Buoyed by the enthusiastic reception afforded his Stabat mater by English choral societies and commissioned to set The Dream of Gerontius, Dvořák turned, instead, to the text of the Latin Requiem, producing an even finer work in 1890. First performed in Birmingham to great acclaim the following year it has, in recent years, tended to be eclipsed by the Verdi, which it matches in scope but exceeds in length. It is closer in tradition to Cherubini’s model than that of Verdi and happily borrows rhythmic models from Mozart’s example.
Despite a few longueurs, Dvořák displays his customary richness of melodic invention, motivic threading, dramatic flair and an extended Romantic orchestra, complete with bass clarinet, harp, organ and tam-tam, all of which are put to effective use. His choral writing – clearly influenced by the prevailing heavy English choral sound – consists of divided male and female sub-choirs and a good deal of homophonic texture; nothing to frighten the natives, therefore. After a relatively tame few minutes it takes a massive choral wall of sound to finally achieve take-off. The Warsaw Philharmonic Choir are in fine collective voice. Their Mozart-influenced ‘Confutatis maledictis’ is especially vehement. The quartet of soloists are magnificent. In the Sanctus, Christiane Libor is utterly magnificent in her soaring ‘Pleni sunt caeli’ and Janusz Monarcha’s fruity, Slavic approach in the ‘Recordare’ is spot-on.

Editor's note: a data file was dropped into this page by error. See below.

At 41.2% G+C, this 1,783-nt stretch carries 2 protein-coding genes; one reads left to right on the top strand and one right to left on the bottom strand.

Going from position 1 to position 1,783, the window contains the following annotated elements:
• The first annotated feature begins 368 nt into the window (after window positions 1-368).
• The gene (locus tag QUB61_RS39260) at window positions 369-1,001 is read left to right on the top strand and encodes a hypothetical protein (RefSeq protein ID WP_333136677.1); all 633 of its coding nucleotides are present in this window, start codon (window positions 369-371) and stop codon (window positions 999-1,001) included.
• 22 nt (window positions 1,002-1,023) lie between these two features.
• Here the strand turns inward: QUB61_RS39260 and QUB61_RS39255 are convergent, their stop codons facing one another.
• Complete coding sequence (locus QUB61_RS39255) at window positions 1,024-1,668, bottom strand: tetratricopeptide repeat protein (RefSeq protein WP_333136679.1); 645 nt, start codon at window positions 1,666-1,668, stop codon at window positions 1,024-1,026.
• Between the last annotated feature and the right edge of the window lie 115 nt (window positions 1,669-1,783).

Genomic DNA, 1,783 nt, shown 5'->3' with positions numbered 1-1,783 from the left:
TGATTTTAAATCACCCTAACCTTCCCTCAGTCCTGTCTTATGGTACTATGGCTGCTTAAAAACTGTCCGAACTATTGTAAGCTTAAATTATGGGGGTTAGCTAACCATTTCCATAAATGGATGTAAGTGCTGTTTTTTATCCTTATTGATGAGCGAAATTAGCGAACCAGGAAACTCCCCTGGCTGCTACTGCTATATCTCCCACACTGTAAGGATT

Orchestrally, this is a stunning performance. Perfectly blended woodwind are clearly focused on a wide-spread bed of strings. The recording is vividly engineered and everyone involved is on top form. A bargain.